1. I think there’s an element of reputation that comes along with this — it’s commonly (and rightly, in my opinion) held as an excellent example of what Carr did best, and it’s difficult to pick up (especially as a GAD blogger!) without being told how gosh-darned wonderful and mind-blowing it is…and so, inevitably, it will disappoint just a little.

    Hopefully that didn’t mar your enjoyment too greatly, and hopefully you’ll stumble across a Carr that most people seem to think is mid-tier and have your mind blown most unexpectedly (Ben’s reviews @ The Green Capsule are always good value for this, where his reaction can at times be wildly out of step with what he believed the common consensus to be).

    And, yes, Masters is a dull egg I much prefer Hadley,

    1. I just remember reading Hag’sNook (my first Fell) and falling in love with the prose, the atmosphere, the story, everything—so I guess I was looking for a recreation of that experience. But then I did like Bronze Lamp, so I guess my taste is questionable 😜.

      1. Yeah, it’s an excellent point — the first Bencolin and Fell novels do have a density of prose and purpose that this doesn’t quite match. But then, Carr was a more experienced writer when he wrote Plague Court, and for my money it’s much more indicative of his later work — the layers, the ingenuity. the subtle unease.

        I’d suggest that The White Priory Murders, H.M.’s second case which for me felt like a step backwards, is closer to Bencolin in tone and execution. Maybe that’s more what you’re looking for, eh? Can’t love ’em all!

      2. Just you wait – the next two are outstanding. I second JJ’s recommendation for The White Priory Murders – it would be the best thing Carr ever wrote if not for all of the scenes where a character is about to explain something, only to get interrupted. But in terms of atmosphere and story – just wait for The Red Widow Murders (or as JJ calls it, The Red Window Murders).

      3. White Priory is my next read—and I’ll definitely be letting you all know how that goes. JJ and I seem to have the same problem with Carr titles…I’m forever saying The Judas Widow Murders (instead of Window).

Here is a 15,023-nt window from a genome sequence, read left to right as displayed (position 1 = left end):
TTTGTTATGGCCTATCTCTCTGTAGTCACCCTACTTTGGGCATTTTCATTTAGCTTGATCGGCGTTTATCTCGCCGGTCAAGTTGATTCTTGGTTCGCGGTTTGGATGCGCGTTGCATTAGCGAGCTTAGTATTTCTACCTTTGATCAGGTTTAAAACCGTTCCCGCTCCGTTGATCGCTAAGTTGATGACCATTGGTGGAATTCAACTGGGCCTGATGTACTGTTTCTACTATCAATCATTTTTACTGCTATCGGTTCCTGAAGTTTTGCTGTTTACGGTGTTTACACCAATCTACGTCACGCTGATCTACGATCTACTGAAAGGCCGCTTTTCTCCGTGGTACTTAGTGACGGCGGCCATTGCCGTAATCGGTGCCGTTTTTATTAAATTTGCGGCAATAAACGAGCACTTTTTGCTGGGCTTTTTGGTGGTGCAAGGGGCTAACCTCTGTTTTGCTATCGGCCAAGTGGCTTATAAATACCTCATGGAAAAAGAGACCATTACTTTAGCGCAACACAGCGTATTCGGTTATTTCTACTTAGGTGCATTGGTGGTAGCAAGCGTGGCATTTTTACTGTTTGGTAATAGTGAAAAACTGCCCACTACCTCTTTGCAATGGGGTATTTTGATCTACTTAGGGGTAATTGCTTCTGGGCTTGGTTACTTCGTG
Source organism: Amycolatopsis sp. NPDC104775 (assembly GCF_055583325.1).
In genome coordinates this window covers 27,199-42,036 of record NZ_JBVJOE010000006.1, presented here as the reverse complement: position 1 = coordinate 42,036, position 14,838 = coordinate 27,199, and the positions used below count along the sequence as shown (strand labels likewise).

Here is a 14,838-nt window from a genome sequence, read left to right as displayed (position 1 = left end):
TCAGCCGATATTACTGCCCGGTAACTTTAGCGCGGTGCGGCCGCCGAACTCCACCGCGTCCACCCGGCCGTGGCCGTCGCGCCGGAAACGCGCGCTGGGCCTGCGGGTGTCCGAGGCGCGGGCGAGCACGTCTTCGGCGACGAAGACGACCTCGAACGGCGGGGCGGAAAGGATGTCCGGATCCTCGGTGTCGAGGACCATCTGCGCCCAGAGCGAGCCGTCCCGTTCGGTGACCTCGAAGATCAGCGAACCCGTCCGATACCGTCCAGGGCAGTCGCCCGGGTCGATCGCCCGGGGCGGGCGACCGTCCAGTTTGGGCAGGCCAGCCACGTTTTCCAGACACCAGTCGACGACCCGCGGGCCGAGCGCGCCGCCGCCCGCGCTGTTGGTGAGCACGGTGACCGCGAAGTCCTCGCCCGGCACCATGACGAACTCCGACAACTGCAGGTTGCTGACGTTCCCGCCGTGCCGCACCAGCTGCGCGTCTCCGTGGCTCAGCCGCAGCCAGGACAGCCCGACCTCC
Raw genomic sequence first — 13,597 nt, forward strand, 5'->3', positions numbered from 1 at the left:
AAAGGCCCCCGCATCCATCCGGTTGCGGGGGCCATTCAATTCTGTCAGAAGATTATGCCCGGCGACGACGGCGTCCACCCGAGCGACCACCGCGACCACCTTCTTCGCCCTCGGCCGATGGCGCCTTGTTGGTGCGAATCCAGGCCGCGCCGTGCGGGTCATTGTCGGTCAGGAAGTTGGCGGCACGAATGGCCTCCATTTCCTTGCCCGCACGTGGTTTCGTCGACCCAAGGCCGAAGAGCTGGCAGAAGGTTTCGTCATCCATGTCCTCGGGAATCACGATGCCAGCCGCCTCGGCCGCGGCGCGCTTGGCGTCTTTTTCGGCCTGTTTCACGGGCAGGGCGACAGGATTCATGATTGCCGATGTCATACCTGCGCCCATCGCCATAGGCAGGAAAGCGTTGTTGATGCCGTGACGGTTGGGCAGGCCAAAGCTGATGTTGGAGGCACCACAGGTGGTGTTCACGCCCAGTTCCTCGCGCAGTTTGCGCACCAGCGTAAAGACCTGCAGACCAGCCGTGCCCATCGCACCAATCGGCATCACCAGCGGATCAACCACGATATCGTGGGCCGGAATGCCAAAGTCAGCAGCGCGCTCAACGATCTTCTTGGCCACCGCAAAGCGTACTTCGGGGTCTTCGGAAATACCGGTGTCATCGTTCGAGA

4. Hey, hey, hey, not putting The Plague Court Murders in your top ten Carrs is one thing; but libel is quite another, my good sir… 😄

    1. I mean…this might be the most controversial thing ever written on the internet. Plague Court isn’t close to Carr’s best? You’re clearly overwrought after all that writing, James; maybe have a lie down before you embarrass yourself further 😄

      1. I think I can put at least 10 books ahead of it, and I’ve still got a lot of Carr to go. I like it,; it’s great. But it’s not near the heights. But then again, I’m an It-Walks-By-Night devotee.

      2. JFW

        Tsk, JJ… I’m with James on this one. In fact, I think I can put more than 15 ahead of ‘Plague’!

  2. JFW

    Thanks for the review… This was either my first or second title I read from Carr, when I began putting out some feelers into the wider GA mystery tradition, having read and re-read most of Christie’s novels.

    And I confess I didn’t like it much. I think I came in with the wrong expectations, and found the dramatics of the story akin to a cat scratching on a linoleum floor 😼. The puzzle I thought was good – if somewhat far-fetched 🤔 – and the culprit was deviously well-hidden 😱.

    It seems like most reviewers/readers speak very well of this title. So I acknowledge I’m in the minority, with James and, I think, Moira, for company…

    1. JFW

      “But while I was close…I was of course wrong. This will be a hard one, even for the most avid of readers to figure before the reveal.”

      Curious to hear how you were close yet wrong? 🤓

  3. I too see this book as unbalanced, but apparently for different reasons than you. I personally love every minute inside the house. The atmosphere is absolutely suffocating and there’s a fantastic sense of dread. I wish Carr had kept the entire book there, because once the characters leave the house, there’s a total shift in tone, as if daylight breaks (well, I suppose it did). Granted, you get that great scene where you finally encounter Merrivale (which probably has more impact if you’ve already read a bunch of his books). I love the ending of the book though. The final scene between two of the characters – wow.

    I’m guessing that now that you’ve gone through the Dr Fell books, you’re starting the process of tackling Merrivale. Talk about being jealous. Book for book, I think that Carr’s run of 1930s Merrivale stories is the best thing he did.